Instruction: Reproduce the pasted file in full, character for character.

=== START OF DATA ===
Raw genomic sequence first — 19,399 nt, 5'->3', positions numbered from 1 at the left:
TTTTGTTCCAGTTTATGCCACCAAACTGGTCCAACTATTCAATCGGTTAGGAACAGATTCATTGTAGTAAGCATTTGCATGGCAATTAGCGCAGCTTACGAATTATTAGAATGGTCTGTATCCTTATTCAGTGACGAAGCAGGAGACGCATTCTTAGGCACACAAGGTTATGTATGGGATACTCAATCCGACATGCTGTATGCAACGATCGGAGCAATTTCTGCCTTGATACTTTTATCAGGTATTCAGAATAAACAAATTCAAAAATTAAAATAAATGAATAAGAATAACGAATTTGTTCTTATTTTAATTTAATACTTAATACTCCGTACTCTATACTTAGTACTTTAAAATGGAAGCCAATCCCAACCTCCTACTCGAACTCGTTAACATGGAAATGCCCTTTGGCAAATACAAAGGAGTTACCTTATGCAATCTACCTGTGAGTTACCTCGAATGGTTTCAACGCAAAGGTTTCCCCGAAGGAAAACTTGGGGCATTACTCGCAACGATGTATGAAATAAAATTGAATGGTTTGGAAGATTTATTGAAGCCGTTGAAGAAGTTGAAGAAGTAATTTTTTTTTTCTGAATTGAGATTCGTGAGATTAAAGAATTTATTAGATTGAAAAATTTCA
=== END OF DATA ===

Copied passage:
Raw genomic sequence first — 19,399 nt, 5'->3', positions numbered from 1 at the left:
TTTTGTTCCAGTTTATGCCACCAAACTGGTCCAACTATTCAATCGGTTAGGAACAGATTCATTGTAGTAAGCATTTGCATGGCAATTAGCGCAGCTTACGAATTATTAGAATGGTCTGTATCCTTATTCAGTGACGAAGCAGGAGACGCATTCTTAGGCACACAAGGTTATGTATGGGATACTCAATCCGACATGCTGTATGCAACGATCGGAGCAATTTCTGCCTTGATACTTTTATCAGGTATTCAGAATAAACAAATTCAAAAATTAAAATAAATGAATAAGAATAACGAATTTGTTCTTATTTTAATTTAATACTTAATACTCCGTACTCTATACTTAGTACTTTAAAATGGAAGCCAATCCCAACCTCCTACTCGAACTCGTTAACATGGAAATGCCCTTTGGCAAATACAAAGGAGTTACCTTATGCAATCTACCTGTGAGTTACCTCGAATGGTTTCAACGCAAAGGTTTCCCCGAAGGAAAACTTGGGGCATTACTCGCAACGATGTATGAAATAAAATTGAATGGTTTGGAAGATTTATTGAAGCCGTTGAAGAAGTTGAAGAAGTAATTTTTTTTTTCTGAATTGAGATTCGTGAGATTAAAGAATTTATTAGATTGAAAAATTTCA